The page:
Trump EPA pick: States can spew pollution but not legalize marijuana.

Trump EPA Pick: States Have a Right to Spew Pollution but Not to Legalize Pot

Trump EPA Pick: States Have a Right to Spew Pollution but Not to Legalize Pot

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Dec. 8 2016 3:14 PM

Trump EPA Pick: States Have a Right to Spew Pollution but Not to Legalize Pot

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Scott Pruitt arrives at Trump Tower.

Eduardo Munoz Alvarez/AFP/Getty Images

Donald Trump revealed Thursday that he has selected Scott Pruitt, the current Oklahoma attorney general, to run the Environmental Protection Agency. Pruitt is a curious choice because he has made a career of suing the EPA to block regulations designed to protect clean air and water. (Naturally, he also denies the existence of climate change.) As head of the agency, Pruitt will surely abolish myriad environmental regulations, justifying the rollback the same way he justified his many anti-EPA lawsuits—as a defense of states’ constitutional rights to control their own pollution.

Mark Joseph Stern Mark Joseph Stern

Mark Joseph Stern is a writer for Slate. He covers the law and LGBTQ issues.

Don’t believe it for a second. Pruitt is one of the phoniest federalists in the GOP—a party notorious for praising states’ rights yet backing expansive federal power when it suits them. At the same time that Pruitt supported states’ ability to regulate pollution within their own borders—and keep the federal government from regulating it for them—he argued that states have no right to legalize marijuana. His rationale for this apparent contradiction? Pollution isn’t especially harmful to other states. Marijuana is.

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Pruitt’s pot hypocrisy is impossible to square with his own carefully cultivated image as a loyal defender of states’ rights. As Oklahoma AG, Pruitt set up a “Federalism Unit” to defend state sovereignty. Opposing breathable air and nontoxic water is not a politically viable position—but opposing federal overreach certainly is, at least in Oklahoma. So Pruitt, whose political career was financed by the oil and gas industries, framed his EPA lawsuits as a defense of state autonomy against an out-of-control federal government.

These lawsuits and legal complaints—some of which were literally written by fossil fuel companies—often read like treatises on the beauty of states’ rights. In suits attempting to block the EPA from limiting mercury pollution, decreasing ozone pollution, and reducing smog, Pruitt insisted that the federal government had no business regulating such pollutants. The power to keep America’s air clean, he declared in court, rested with the states. He used the same argument against the Clean Power Plan, which would cut back on carbon dioxide emissions from coal plants. The 10th Amendment, Pruitt asserted, gave states, not the EPA, the authority to reduce emissions—or not reduce them.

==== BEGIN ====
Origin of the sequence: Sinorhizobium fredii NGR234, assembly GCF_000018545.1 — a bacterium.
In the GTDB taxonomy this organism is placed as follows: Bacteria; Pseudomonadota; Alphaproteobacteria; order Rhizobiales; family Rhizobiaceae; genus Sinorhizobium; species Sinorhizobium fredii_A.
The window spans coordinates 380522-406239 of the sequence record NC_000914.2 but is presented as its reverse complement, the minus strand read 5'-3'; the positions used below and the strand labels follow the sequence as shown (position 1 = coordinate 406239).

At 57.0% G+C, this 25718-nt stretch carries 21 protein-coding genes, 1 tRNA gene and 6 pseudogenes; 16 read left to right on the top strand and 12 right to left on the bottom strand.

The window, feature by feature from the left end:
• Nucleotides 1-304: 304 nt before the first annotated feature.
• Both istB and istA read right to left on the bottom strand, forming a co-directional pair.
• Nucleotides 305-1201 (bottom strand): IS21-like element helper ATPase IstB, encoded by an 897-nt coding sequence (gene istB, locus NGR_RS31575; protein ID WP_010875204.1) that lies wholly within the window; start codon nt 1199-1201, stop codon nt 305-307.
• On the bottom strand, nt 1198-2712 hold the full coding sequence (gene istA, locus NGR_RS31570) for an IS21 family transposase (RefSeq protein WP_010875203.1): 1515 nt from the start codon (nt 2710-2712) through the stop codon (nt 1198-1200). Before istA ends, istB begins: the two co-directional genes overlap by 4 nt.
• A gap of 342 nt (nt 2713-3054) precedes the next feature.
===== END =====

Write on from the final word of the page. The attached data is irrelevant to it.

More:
Of course, this claim is absurd on its face, because one state cannot emit pollution without affecting others. When Oklahoma spews ozone, it causes premature deaths in neighboring states. When Oklahoma emits carbon dioxide, it contributes to climate change, shrinking the shorelines of faraway states. That’s precisely why the federal government is tasked with regulating most pollution: Ozone, mercury, and carbon don’t care about state lines, making environmental protection an inherently interstate endeavor. The EPA has to take the lead in restricting harmful pollutants; otherwise, a few states could poison the air and water that all Americans rely upon to survive.

But there’s little use in debunking Pruitt’s 10th Amendment evangelism, because he doesn’t really believe it anyway. He essentially admitted as much in late 2014, when Pruitt teamed up with Nebraska’s attorney general to sue Colorado for legalizing marijuana. Pruitt argued that Colorado’s legalization had increased the flow of marijuana into his state, creating an interstate “nuisance.” He then asked the Supreme Court to rule that Congress must force Colorado to recriminalize marijuana because the drug remains illegal under federal law.

The shamelessness of this hypocrisy really is breathtaking. Pruitt had routinely argued that Congress lacked the power to regulate pollutants within his state. He had also sued to block the Affordable Care Act’s Medicaid expansion, asserting that Congress had no authority to make states expand their Medicaid programs. But now Pruitt claimed that Congress did have the power to commandeer Colorado’s state Legislature and demand that its lawmakers recriminalize marijuana. In fact, Pruitt declared that Congress had a legal requirement to intervene in Colorado’s political affairs and force the state to criminalize a certain substance because his state didn’t like it.

Ultimately, the Supreme Court refused to hear Pruitt’s case. Its nondecision was great news for actual defenders of state sovereignty. Had Pruitt prevailed, he would’ve seriously diminished states’ rights, removing the 10th Amendment safeguard that prevents the federal government from coercing states into enforcing federal regulations. His anti-marijuana crusade would have crushed state autonomy in a way that no EPA regulation ever could.

Thus, for all of Pruitt’s bluster about states’ rights, his real goals remain glaringly political: to minimize EPA regulation (as his coal and gas donors desire) while quashing the pro-marijuana movement (as his alcohol industry donors desire). Like much of Trump’s Cabinet, Pruitt is not so much outwardly corrupt as openly unprincipled—a politician who stands only for the things that lobbyists pay him to stand for.